Woolworths update: Case to go to Court of Appeal

Woolworths update: Case to go to Court of Appeal

Published:

Author: Karen Fletcher

The Employment Appeal Tribunal (EAT) decision in USDAW v Ethel Austin Ltd (in administration); USDAW and anor etc - the Woolworths case - sent shockwaves through the legal and HR professions.

By way of a reminder, in this case the EAT decided that the words 'at one establishment' should be deleted from section 188 of the Trade Union & Labour Relations (Consolidation) Act 1992.

The effect of this decision being that employers must now calculate all their proposed redundancies over a 90-day period nationwide, regardless of the specific location of each redundancy when considering whether collective consultation obligations will apply.

The Secretary of State did not participate in the EAT hearing, and we are told this is because of a failure to appreciate the significance of the Woolworths case.

However, in a unique decision, the EAT has now given the Secretary of State leave to appeal to the Court of Appeal on the definition of 'establishment' for the purposes of collective consultation.

Over to Northern Ireland.

At almost the same time as the Woolworths case, an industrial tribunal in Northern Ireland has referred three questions to the Court of Justice of the European Union (CJEU) - the new name for the European Court of Justice (ECJ) - on precisely the same point in Lyttle & Others v Bluebird UK Bidco 2 Limited t/a Bonmarche.

The facts of this case are similar to the facts in the Woolworths case, where each shop at which each claimant worked employed fewer than 20 employees.

The claimants brought claims of unfair dismissal and sought a protective award for a failure to consult over collective consultation under legislation which mirrors UK legislation.

The questions referred are:

  • In the context of Article 1(1) (a) (ii) of the EC Collective Redundancies Directive 98/59, does 'establishment' have the same meaning as it has in Article 1(1) (a) (i) (i.e. the local work unit to which employees were assigned)?
  • If not, can an establishment amount to an organisational sub-unit of an undertaking which consists of or includes more than one local employment unit?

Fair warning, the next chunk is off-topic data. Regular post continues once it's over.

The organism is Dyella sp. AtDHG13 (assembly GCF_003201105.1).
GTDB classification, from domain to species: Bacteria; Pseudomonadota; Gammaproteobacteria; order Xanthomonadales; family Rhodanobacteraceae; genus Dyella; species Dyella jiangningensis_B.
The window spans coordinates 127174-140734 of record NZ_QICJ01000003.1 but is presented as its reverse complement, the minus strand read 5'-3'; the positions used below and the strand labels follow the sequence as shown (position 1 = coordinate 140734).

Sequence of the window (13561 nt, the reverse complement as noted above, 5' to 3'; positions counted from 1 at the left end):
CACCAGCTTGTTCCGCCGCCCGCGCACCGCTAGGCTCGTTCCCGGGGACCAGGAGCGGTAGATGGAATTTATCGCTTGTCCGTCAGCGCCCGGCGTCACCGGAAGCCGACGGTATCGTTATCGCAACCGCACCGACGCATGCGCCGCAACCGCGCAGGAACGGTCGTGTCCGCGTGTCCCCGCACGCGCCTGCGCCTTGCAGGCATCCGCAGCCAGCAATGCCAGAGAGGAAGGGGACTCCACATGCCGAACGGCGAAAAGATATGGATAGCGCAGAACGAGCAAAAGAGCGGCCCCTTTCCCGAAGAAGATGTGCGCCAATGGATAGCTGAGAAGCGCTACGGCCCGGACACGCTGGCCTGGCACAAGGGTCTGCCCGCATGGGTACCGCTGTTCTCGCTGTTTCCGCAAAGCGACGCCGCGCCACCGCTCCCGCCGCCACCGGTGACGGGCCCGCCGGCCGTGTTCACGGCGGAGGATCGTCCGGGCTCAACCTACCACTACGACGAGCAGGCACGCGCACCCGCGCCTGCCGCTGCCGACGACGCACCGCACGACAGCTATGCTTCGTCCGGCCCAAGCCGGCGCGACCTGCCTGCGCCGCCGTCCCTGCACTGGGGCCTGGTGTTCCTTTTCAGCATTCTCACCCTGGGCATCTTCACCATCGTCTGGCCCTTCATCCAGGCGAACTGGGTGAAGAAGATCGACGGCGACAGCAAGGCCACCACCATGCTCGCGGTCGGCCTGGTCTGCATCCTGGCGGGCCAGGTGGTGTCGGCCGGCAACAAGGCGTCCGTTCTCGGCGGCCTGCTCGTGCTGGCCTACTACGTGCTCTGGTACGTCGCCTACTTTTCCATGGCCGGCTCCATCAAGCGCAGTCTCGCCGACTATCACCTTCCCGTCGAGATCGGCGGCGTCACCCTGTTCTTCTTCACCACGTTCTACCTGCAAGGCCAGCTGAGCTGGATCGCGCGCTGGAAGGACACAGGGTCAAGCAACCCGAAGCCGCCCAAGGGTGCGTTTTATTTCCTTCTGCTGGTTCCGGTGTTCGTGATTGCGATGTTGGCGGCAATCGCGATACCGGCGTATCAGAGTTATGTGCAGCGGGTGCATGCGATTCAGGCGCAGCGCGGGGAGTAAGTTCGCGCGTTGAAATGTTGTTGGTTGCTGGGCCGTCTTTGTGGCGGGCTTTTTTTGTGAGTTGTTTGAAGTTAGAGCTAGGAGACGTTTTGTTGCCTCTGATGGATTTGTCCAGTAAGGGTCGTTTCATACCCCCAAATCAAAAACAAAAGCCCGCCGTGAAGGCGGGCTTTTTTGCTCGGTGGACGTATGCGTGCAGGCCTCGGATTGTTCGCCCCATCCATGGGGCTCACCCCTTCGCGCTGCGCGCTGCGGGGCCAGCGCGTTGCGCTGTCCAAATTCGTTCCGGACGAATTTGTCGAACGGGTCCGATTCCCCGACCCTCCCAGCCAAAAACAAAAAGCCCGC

• Does the phrase 'at least 20' refer to the number of dismissals across all of the employer's establishments, or to the number of dismissals per establishment?

This reference has been accepted in principle and it is likely that the CJEU's answers to these questions will provide much-needed guidance to the Court of Appeal on the Woolworths case. However, it is unlikely that any judgment will be available before the end of 2014/early 2015.

What about the Woolworths case?

The Court of Appeal is scheduled to hear the Woolworths case on 21 or 22 January 2014, this means that we should have a domestic decision before the CJEU rules on the same issue, although it remains to be seen if the approach of both courts will be the same.

What should employers do in the meantime?

This leaves collective consultation in a state of flux, for some time to come despite this, the EAT decision stands unless and until it is overturned by the Court of Appeal.

Employers are therefore likely to need to change their established procedures when it comes to collective redundancies.

Here are some practical tips for employers consider:

  • ensure that your local HR teams are communicating with each other and that procedures are in place to capture all proposed redundancies across all locations
  • keep a central record of all proposed redundancies nationwide
  • consider whether there are employee representatives currently in place whose responsibilities could be extended to cover collective consultation. This would need to be done in accordance with the internal procedures in place for electing local employee representatives
  • if the employer is proposing to make a few redundancies at many locations nationwide, which collectively amount to over 19 redundancies, consider either appointing one or two employee representatives who can travel around the country or carry out consultation via video phone or other technological solutions
  • the Woolworths decision does not affect the rules relating to the submission of HR1s, and we understand that employers who have tried to submit such forms recently based on redundancies across their organisations rather than at each establishment have had their HR1s rejected. Therefore, employers may decide not to submit an HR1 if they would not have been caught by collective consultation prior to the Woolworths decision.